Recently I visited the Wright Brothers Memorial at Kitty Hawk. Aside from their epic vision and innovation, perhaps the most inspiring thing about their journey to flight is the thousands of times they carried their glider up that grueling sand dune in order to test it. Thousands of times they failed, went back to the drawing board, but kept showing up for their work. Pure perseverance and grit.
Seems everyone is talking about grit these days. Ever since Angela Lee Duckworth’s thought-provoking TED talk about how it may be a primary contributing factor of high achievement, school boards, educational policy makers and well-intending parents have jumped on the grit bandwagon (http://www.ted.com/talks/angela_lee_duckworth_the_key_to_success_grit?language=en). Duckworth has defined “grit” as a combination of passion and perseverance, essential for overcoming challenging obstacles and staying the course. Duckworth’s research examines how IQ and innate talent may not be the be all, end all in determining success, at least in tasks requiring high achievement (this blog is not long enough to go into my distaste for the term “high achievement,” so let’s just ignore that for the time being).
At the piano, grit can be a great thing. There are some passages that require thoughtful repetition. Without tenacity and perseverance, most of us could never learn a great work of music at a level that allows us to express our artistic ideals. But blind grit without stopping to reflect, experiment, challenge our ideas and repeatedly examine our goals isn’t the answer either.
Let’s say, for example, that there is a hypothetical 12 year old trying desperately to learn Beethoven’s Pathetique Sonata. She is incredibly intense and eager, tense physically, and practicing on an instrument that doesn’t provide much in the way of aural feedback. She has lots and lots of grit and keeps doing it over and over and over until her wrists hurt. She doesn’t have much guidance, but she persists. She plays it with tons of fire, passion and determination, quite hellbent to get it. What happens in this scenario? She learns that while she can accomplish a great deal with sheer grit, she would have benefited from taking a step back, a deep breath, and seeking clarity.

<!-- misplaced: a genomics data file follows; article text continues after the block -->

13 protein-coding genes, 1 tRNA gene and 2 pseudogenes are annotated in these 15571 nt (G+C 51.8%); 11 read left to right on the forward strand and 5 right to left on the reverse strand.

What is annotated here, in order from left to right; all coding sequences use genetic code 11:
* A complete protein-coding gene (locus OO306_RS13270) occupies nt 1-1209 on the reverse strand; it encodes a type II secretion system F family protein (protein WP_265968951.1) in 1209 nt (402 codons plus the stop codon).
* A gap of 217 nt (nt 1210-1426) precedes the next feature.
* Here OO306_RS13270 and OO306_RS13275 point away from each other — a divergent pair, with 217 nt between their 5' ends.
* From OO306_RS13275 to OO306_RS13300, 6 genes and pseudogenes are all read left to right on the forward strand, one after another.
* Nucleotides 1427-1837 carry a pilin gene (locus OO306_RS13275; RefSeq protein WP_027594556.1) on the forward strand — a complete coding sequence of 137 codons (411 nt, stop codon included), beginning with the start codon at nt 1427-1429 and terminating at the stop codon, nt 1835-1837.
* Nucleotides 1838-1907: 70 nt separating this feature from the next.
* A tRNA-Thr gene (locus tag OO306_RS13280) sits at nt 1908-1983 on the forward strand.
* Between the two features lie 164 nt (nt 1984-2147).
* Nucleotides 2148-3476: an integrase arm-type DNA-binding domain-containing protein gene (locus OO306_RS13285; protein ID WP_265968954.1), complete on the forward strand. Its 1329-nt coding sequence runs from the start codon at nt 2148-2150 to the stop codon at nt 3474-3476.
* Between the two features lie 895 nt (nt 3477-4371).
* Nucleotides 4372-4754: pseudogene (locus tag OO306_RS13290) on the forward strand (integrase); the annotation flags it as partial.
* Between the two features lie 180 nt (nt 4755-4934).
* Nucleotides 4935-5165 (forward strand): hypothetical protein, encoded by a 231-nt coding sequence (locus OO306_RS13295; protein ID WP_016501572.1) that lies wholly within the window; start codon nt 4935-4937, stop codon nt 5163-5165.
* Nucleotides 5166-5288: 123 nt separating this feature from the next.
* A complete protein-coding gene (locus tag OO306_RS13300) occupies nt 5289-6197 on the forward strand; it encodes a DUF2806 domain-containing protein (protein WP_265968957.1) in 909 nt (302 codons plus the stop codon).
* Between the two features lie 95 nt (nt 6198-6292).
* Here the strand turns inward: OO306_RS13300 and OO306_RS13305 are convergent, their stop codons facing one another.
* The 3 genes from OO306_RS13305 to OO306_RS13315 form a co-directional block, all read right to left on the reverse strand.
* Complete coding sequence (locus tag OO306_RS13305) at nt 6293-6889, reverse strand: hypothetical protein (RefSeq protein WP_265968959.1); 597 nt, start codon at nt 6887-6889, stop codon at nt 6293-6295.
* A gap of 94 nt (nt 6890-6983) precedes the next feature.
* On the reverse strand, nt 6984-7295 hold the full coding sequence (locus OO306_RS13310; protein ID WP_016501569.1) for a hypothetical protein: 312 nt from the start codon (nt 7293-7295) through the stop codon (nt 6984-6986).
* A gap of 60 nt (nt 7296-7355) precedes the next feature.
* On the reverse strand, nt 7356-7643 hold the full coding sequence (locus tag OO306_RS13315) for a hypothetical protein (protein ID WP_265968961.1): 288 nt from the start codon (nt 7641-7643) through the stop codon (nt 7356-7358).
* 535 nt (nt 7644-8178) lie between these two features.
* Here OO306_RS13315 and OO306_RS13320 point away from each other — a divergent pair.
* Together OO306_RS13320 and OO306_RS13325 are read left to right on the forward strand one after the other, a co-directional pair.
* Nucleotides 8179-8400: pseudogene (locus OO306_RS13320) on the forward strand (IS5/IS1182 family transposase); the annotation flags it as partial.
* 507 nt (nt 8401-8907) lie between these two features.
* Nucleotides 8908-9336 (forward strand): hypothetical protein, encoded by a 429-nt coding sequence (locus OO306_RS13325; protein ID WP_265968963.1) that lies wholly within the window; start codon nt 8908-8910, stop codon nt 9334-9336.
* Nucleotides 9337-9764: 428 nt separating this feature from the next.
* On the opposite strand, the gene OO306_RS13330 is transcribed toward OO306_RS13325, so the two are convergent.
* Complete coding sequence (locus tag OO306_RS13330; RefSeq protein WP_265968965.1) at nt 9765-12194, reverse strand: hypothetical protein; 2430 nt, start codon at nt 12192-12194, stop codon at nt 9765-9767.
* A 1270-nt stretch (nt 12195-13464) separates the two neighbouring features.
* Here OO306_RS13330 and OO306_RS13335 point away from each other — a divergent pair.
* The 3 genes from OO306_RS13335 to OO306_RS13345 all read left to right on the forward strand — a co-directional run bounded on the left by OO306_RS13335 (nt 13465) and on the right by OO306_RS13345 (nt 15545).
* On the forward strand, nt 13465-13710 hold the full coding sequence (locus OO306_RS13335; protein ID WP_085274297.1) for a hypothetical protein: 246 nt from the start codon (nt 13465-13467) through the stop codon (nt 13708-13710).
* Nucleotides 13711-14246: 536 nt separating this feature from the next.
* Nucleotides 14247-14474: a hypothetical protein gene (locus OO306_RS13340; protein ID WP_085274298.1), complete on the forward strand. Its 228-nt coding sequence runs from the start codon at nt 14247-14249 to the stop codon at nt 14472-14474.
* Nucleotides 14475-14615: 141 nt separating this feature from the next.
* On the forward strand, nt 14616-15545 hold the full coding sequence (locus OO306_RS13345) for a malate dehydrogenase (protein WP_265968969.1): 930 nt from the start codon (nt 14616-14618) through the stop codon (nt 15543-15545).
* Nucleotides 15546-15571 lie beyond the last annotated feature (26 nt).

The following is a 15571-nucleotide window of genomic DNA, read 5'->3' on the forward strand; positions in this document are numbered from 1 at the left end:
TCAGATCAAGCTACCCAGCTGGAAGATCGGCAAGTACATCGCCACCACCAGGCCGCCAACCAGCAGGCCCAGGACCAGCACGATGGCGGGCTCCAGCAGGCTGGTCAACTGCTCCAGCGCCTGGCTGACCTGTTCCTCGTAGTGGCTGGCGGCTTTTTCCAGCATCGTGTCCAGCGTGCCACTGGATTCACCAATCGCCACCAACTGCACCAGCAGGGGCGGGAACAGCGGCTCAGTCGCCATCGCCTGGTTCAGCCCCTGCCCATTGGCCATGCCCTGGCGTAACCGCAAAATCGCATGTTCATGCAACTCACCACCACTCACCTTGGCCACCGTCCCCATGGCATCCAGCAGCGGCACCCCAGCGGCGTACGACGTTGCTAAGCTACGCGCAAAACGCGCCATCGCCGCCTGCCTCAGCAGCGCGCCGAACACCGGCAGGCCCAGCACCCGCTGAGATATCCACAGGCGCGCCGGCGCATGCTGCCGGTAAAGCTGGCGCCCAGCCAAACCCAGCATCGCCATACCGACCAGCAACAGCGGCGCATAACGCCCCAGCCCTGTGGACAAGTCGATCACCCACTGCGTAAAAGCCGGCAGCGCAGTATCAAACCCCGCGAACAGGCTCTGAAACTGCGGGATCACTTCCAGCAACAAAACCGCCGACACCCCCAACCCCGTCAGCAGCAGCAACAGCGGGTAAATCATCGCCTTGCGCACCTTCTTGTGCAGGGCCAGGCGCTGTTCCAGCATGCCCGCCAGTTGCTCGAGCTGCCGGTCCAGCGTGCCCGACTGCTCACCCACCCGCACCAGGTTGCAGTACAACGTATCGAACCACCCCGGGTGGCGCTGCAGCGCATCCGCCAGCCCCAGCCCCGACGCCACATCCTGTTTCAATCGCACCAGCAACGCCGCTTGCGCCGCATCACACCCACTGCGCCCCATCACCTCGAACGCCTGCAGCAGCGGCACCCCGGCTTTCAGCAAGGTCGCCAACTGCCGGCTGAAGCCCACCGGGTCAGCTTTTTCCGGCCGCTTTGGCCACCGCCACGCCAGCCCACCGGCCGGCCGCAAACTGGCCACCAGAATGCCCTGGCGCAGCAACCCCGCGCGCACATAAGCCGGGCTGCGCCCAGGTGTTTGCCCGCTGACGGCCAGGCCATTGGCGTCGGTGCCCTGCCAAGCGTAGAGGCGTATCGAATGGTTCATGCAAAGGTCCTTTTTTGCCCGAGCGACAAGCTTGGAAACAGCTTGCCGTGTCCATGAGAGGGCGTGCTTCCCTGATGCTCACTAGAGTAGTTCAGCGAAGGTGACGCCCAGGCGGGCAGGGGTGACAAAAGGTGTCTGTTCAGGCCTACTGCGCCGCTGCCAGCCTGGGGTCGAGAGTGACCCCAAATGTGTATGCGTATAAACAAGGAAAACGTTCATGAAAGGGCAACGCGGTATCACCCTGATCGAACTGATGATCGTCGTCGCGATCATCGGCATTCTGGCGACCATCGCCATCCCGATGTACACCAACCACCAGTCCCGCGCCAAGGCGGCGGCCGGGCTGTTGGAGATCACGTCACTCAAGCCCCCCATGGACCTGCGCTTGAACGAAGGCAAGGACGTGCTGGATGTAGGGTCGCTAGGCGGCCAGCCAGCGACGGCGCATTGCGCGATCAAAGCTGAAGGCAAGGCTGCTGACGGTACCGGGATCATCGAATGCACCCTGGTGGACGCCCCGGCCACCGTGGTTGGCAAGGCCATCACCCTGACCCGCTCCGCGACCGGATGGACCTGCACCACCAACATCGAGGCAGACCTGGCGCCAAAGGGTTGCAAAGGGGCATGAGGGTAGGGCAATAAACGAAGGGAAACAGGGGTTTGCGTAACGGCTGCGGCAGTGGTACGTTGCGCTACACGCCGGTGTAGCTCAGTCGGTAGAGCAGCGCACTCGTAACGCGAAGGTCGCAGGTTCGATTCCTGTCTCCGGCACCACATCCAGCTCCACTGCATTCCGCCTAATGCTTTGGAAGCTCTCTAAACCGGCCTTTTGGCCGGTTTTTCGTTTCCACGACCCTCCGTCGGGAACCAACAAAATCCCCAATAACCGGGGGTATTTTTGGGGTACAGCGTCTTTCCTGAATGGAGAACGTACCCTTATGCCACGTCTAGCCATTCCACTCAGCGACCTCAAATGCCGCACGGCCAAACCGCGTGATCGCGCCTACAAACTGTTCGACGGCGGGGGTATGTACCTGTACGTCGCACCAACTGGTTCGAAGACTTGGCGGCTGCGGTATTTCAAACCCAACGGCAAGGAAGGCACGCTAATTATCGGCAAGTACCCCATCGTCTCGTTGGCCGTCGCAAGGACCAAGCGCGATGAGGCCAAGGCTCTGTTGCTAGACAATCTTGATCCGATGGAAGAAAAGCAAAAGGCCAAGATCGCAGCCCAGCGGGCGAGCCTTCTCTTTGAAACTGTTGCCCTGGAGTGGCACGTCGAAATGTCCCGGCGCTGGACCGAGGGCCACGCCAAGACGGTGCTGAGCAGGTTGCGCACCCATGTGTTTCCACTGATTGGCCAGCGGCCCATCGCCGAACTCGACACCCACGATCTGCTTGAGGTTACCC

My dispute is not with “grit” per se. I’m actually a person with a tremendous amount of grit. It has served me well at times (most recently while enduring chemo). It has also been the source of much difficulty in my life (see hypothetical scenario above). It’s all about balance and self-knowledge. When we see ourselves clearly, we can better analyze whether we need to develop grit or learn to step back and not force certain processes that simply take time and thoughtful work.
That said, sometimes it just takes pure grit. Sticking with something until you break through that plateau (recent experiences in exercise come to mind for me). Grit is all about being willing to fail, countless times. And no, I wouldn’t be the person I am today without that fierce amount of grit that I inherited from a very hardworking farm family (Thanks, Mama!). But sometimes, it’s important to explore and try new things. It’s critical to recognize when something is not working and be flexible about the outcome. Grit works in tandem with other qualities that are just as essential.
So here’s to a new academic year filled with just the right amount of grit.